Peru celebrates Native Language Day

Hillary Ojeda
Brought to you by Inca Rail

Today social organizations, schools, and news portals, among others, are celebrating National Native Language Day in creative forms in Peru.

Peru celebrates Native Language Day

Perú21 features Yessica Sánchez, born into an Ashaninka community. (Photo: Perú21)

Throughout Peru today, a day of recognition for native languages is pervading everyday routines. Such as the homepage of local news portal, Perú21, who slyly changed headlines into the native tongue, Quechua.

Approximately 7.9 million native speakers of Quechua remain in South America in Peru, Bolivia, Colombia, Ecuador, Chile, and Argentina. The language is spoken in more than 10 dialects across the continent that are categorized in four different branches. Despite this large population of native speakers, Quechua, similar to a large number of native languages are under threat of extinction.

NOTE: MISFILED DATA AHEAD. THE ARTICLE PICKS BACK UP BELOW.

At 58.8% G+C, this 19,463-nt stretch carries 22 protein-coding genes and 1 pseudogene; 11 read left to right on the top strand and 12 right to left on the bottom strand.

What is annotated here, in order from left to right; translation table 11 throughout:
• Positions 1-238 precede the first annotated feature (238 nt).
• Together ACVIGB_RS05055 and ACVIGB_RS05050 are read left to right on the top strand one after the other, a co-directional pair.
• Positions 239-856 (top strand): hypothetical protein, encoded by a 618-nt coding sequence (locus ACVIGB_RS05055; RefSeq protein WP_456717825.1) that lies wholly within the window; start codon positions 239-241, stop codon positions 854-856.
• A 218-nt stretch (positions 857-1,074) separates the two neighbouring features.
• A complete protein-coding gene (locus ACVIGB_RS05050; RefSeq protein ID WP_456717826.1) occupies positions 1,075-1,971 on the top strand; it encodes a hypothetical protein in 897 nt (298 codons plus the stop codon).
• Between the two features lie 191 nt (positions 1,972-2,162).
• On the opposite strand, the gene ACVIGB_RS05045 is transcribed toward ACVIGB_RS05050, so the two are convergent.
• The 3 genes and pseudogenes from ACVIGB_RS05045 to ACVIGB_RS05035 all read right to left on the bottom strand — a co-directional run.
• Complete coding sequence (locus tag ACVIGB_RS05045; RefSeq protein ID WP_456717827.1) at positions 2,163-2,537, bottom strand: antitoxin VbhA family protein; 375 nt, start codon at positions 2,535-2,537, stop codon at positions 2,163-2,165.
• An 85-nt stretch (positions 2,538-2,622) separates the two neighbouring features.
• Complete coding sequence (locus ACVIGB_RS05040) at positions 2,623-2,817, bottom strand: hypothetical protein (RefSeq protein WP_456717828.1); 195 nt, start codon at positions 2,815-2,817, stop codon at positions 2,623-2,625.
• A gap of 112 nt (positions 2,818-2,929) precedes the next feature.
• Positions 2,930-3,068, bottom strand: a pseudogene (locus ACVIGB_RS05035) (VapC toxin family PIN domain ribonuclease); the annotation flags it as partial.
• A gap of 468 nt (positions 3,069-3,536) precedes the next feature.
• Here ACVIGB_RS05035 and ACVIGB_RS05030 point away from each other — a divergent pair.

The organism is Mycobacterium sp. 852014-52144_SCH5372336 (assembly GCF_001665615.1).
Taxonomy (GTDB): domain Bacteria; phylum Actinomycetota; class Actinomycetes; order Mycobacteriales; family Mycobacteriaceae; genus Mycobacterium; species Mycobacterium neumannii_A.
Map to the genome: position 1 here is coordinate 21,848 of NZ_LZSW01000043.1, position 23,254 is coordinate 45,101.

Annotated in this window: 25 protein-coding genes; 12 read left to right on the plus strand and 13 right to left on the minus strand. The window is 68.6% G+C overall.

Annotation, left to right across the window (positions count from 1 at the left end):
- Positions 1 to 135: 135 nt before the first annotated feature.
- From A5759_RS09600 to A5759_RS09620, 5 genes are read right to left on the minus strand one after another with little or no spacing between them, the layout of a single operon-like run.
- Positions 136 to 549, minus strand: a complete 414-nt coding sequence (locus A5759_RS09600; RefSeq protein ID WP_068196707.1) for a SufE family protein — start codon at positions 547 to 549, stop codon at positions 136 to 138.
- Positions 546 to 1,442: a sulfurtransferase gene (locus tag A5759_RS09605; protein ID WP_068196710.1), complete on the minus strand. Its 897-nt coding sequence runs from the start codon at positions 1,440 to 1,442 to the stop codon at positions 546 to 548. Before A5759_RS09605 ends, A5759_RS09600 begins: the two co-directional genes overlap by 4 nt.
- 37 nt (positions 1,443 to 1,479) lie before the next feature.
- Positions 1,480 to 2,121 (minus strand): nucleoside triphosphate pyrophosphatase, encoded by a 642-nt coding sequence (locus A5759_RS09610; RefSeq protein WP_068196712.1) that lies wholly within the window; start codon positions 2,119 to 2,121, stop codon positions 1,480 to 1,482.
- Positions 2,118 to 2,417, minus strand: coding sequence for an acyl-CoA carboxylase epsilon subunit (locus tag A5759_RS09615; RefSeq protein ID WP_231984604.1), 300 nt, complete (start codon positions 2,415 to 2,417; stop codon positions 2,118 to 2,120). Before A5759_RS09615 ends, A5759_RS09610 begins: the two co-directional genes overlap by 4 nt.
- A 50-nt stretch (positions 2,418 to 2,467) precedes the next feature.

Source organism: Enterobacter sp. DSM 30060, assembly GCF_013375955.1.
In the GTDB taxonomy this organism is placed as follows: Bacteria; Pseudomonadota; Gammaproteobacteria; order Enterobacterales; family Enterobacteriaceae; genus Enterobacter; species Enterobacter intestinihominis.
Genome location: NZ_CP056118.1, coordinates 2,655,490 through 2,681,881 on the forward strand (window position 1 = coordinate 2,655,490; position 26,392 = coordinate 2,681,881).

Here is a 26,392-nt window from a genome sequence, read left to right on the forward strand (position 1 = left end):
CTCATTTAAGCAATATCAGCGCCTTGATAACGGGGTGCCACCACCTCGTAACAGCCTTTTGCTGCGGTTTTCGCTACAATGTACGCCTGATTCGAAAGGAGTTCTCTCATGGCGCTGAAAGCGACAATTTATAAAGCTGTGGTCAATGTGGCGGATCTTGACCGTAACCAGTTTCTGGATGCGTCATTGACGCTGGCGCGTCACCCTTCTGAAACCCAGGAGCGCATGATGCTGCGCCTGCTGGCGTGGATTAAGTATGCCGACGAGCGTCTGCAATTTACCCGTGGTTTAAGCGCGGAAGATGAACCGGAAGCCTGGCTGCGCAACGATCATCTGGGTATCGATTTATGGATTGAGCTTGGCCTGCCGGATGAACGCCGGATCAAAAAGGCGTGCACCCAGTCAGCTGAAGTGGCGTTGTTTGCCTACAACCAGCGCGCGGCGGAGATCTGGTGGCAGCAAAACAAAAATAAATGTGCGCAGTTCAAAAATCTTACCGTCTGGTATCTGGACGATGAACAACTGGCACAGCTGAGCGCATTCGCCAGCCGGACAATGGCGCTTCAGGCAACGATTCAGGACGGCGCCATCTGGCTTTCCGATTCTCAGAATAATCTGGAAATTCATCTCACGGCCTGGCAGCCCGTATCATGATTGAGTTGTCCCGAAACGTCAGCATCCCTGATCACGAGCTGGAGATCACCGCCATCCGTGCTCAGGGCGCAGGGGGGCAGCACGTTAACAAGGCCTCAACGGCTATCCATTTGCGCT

Ethnologue, an active research project for the last 50 years, has recorded 104 languages in Peru. Of these 93 are living and 11 are extinct; of the living languages, 15 are dying.

As speakers of English, and Spanish, and other widely spoken languages, it is hard to imagine the significance of losing one’s native language. Therefore to promote the beauty of native language and the preservation of national native languages, Peru celebrates Native Language Day today.

News agency Perú21 has put together an entire day of features, homepage variations including multiple native languages, and informative, fun videos to promote and give life to the variety of native languages spoken in Peru.

Click HERE to see special features with native speakers of Quechua, Aymara, Shipibo, Awajún, and Ashaninka from Perú21’s series entitled, #Todaslasvoces.

This article was brought to you by Inca Rail, a rail company loyal to sustainable tourism and quality service. Inca Rail is one of the founding members of TursimoCuida, an organization devoted to preserving Peru’s heritage by way of innovative projects.

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